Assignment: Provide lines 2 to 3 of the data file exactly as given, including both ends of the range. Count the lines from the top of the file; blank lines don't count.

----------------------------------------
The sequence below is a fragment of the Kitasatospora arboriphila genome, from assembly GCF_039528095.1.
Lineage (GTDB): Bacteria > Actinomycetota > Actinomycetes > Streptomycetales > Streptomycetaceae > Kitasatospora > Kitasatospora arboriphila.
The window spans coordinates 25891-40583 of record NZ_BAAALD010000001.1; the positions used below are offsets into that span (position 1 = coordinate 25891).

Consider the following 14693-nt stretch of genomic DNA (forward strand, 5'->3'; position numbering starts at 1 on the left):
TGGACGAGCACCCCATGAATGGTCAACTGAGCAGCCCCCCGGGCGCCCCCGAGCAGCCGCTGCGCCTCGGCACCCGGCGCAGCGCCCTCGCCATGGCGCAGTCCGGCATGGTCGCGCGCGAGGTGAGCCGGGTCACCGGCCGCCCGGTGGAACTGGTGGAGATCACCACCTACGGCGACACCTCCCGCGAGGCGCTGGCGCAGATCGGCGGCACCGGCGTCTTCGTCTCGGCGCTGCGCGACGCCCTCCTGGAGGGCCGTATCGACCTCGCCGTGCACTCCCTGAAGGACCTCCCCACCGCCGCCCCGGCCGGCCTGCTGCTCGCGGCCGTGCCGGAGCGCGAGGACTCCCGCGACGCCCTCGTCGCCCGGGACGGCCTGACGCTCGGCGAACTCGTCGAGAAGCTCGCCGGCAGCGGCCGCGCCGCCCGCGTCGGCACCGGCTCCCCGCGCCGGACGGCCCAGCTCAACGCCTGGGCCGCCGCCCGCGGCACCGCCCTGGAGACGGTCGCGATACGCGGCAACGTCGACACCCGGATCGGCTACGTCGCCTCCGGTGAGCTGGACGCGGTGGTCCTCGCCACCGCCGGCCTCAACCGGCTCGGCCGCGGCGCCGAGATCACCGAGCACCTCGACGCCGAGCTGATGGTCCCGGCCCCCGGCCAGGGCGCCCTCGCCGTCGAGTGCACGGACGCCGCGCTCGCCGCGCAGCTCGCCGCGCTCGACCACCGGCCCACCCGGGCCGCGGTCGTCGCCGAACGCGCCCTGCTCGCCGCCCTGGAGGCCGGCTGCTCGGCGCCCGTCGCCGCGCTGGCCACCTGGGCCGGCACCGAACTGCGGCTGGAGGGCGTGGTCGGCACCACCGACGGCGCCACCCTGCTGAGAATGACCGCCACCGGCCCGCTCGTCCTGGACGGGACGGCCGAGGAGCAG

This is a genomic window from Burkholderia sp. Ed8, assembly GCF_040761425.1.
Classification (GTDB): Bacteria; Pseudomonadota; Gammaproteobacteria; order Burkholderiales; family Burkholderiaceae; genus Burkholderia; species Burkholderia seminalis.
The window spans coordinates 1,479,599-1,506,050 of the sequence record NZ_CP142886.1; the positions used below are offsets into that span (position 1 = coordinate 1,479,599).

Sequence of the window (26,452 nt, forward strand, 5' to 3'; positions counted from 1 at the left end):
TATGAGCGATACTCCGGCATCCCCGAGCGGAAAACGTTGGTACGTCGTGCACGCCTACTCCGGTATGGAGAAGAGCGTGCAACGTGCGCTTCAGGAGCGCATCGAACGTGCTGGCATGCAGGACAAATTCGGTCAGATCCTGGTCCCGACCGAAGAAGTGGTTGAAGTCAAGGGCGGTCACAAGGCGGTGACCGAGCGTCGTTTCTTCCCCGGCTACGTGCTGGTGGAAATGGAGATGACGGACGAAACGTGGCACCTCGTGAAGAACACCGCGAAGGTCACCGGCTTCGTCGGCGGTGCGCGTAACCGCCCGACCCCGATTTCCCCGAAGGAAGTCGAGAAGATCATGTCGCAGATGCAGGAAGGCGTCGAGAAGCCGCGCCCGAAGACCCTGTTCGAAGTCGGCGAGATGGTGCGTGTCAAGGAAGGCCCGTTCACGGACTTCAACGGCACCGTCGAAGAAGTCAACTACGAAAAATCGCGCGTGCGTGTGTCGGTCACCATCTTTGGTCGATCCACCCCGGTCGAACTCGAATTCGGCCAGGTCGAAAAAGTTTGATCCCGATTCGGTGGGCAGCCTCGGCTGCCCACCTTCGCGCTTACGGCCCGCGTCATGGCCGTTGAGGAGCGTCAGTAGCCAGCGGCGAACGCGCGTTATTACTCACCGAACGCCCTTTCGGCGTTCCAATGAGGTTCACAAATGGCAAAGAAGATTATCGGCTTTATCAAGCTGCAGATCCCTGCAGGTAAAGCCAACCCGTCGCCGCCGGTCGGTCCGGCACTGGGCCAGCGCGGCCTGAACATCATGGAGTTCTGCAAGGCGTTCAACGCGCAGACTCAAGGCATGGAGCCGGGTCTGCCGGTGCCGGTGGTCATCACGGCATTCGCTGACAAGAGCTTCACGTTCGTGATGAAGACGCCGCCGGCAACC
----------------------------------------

Lineage (GTDB): Bacteria > Actinomycetota > Actinomycetes > Streptomycetales > Streptomycetaceae > Kitasatospora > Kitasatospora arboriphila.
The window spans coordinates 25891-40583 of record NZ_BAAALD010000001.1; the positions used below are offsets into that span (position 1 = coordinate 25891).